Hoarding - more than just a pile of problems (Part 3)
Thankfully for Mr Neo, he did not have to go through as traumatising an experience as Mdm Tan. Mr Neo was 72-year-old, single and staying alone in a one-room rental flat. His flat was so stacked up with items he collected from outside that the door could not open fully. It could only open halfway and there was no room for movement inside the flat. Indeed it was so packed that Mr Tan had no space to sleep inside his flat and he spent every night for the last few months sleeping at his void-deck. His main purpose of collecting the items were supposedly to sell them off, but he never did.
HDB received complaints from his neighbours about his flat being a fire hazard and wanted to do decluttering. Instead of doing so immediately, HDB connected with O’Joy and gave us a grace period to work with Mr Neo, with the hope of preparing him mentally for the eventual clearing. O’Joy counsellor visited Mr Neo many times, reminding him of HDB’s decision and deadline, and even suggested helping him to “sell off” some of the items he hoarded, but Mr Neo turned down his help.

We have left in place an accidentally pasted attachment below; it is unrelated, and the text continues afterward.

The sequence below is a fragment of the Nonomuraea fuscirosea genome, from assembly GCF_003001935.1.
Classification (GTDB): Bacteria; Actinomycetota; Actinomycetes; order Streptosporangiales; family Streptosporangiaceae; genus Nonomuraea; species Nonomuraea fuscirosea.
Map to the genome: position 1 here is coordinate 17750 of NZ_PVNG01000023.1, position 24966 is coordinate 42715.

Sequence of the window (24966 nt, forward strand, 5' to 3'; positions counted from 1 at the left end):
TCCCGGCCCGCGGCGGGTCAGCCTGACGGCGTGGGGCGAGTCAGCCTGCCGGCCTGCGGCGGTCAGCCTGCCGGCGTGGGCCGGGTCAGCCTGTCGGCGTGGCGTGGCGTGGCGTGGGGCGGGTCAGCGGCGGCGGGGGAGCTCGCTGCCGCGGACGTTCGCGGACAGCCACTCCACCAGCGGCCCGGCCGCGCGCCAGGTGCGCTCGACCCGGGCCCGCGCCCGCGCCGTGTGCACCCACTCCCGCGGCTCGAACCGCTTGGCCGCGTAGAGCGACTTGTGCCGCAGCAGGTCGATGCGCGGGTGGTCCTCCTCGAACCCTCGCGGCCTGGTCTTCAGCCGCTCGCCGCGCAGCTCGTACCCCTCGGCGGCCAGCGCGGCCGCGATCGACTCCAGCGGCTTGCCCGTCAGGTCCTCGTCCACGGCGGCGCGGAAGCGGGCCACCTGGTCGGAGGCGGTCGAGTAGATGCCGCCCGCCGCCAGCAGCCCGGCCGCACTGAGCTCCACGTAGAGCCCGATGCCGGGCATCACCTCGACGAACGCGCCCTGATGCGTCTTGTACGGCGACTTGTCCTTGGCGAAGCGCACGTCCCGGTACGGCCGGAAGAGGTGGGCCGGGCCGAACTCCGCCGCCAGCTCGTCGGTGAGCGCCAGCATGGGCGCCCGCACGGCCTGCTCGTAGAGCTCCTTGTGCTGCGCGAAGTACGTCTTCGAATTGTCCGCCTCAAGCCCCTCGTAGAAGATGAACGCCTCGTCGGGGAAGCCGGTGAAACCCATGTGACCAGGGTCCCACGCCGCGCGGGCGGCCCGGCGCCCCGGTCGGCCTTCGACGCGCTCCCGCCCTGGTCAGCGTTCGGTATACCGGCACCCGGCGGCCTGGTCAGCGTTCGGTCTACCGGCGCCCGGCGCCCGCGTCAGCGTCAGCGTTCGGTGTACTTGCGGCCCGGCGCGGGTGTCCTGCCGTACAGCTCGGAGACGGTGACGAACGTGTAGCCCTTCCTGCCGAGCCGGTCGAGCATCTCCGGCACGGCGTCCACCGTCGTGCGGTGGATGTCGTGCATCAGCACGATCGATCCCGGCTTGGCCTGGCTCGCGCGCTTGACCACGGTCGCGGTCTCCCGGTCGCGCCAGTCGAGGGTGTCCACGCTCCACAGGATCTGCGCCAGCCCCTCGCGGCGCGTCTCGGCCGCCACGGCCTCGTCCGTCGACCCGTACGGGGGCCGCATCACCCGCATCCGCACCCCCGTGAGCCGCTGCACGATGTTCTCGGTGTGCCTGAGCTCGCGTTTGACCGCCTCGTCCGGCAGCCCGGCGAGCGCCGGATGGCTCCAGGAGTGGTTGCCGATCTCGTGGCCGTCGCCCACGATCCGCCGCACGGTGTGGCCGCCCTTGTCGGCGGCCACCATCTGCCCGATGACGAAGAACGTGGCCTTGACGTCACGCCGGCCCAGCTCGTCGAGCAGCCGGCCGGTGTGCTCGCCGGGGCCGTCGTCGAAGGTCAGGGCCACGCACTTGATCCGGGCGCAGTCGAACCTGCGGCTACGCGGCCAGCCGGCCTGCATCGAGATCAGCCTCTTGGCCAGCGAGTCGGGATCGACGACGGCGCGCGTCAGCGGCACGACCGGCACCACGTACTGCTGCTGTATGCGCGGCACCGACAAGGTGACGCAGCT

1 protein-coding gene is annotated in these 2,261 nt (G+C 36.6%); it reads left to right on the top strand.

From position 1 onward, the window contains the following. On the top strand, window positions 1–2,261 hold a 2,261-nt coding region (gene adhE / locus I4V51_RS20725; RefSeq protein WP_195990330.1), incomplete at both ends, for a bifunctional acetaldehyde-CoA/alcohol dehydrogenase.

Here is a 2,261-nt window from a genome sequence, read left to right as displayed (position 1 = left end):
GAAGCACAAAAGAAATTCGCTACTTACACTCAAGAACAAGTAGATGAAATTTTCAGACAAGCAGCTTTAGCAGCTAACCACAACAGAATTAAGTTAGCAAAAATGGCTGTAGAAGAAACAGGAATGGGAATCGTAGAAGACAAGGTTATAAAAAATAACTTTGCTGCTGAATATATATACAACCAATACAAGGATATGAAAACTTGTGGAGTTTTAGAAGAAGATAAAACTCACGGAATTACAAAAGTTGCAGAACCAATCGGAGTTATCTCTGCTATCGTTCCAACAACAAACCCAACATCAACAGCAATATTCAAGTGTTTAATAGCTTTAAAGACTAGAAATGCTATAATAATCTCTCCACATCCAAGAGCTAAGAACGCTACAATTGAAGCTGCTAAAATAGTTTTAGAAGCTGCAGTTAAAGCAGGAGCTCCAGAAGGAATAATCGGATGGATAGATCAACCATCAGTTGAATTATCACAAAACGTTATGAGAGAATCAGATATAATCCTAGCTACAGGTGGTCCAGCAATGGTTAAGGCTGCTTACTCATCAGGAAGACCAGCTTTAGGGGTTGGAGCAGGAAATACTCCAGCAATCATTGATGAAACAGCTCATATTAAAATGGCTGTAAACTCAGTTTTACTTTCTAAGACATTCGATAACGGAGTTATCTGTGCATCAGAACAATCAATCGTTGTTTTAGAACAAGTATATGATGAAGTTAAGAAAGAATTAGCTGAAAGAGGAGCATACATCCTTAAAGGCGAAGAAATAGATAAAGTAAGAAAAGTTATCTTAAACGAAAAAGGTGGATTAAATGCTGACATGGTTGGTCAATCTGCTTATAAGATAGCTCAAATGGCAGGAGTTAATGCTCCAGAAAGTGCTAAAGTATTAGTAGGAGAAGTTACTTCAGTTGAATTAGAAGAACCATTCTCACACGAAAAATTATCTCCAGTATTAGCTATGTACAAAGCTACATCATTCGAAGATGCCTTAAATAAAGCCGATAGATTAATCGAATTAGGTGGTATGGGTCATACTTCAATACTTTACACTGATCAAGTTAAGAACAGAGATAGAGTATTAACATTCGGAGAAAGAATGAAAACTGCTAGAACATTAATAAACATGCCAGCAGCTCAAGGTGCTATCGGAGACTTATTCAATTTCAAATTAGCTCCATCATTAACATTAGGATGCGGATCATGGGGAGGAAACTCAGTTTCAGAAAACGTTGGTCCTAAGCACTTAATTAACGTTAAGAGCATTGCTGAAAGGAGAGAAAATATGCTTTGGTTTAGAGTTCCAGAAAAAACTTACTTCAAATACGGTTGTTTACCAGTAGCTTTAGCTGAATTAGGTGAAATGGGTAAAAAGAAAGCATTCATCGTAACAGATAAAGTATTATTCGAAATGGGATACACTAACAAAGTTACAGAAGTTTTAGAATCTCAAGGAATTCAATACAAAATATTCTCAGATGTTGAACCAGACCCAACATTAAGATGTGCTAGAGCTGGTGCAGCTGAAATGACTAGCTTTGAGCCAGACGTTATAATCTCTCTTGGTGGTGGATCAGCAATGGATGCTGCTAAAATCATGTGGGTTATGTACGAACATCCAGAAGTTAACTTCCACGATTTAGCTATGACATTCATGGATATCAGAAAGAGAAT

On the day of clearing, Mr Neo became very distressed and even went down on his knees to beg the cleaners to stop taking away his stuff. The counsellor tried to comfort him and kept him from breaking down completely. He continued to be there for Mr Neo, visiting him a couple of times in the week after the clearing. After the clearing, he was able to sleep properly in his own home and he remained emotionally stable. We were glad we did not need to admit him to the hospital on the day of decluttering. Although we did not know the reason for his hoarding, he did not hoard again after the decluttering. There are stories of hoarders who gradually stop hoarding after redirecting their attention and energy on hobbies, spending time with people/pets or volunteering. This might be why Mr Neo never hoards again.
We were lucky that HDB had the foresight to contact us to provide emotional support to Mr Neo, or he might end up very distressed and suicidal like Mdm Tan. Hence it is very important for any decluttering to be preceded by ample preparation for the elderly to avoid dire consequences.
(All names are not real, and details have been changed to protect the identity of these individuals)
Written by Chew Yat Peng, principal counsellor at O'Joy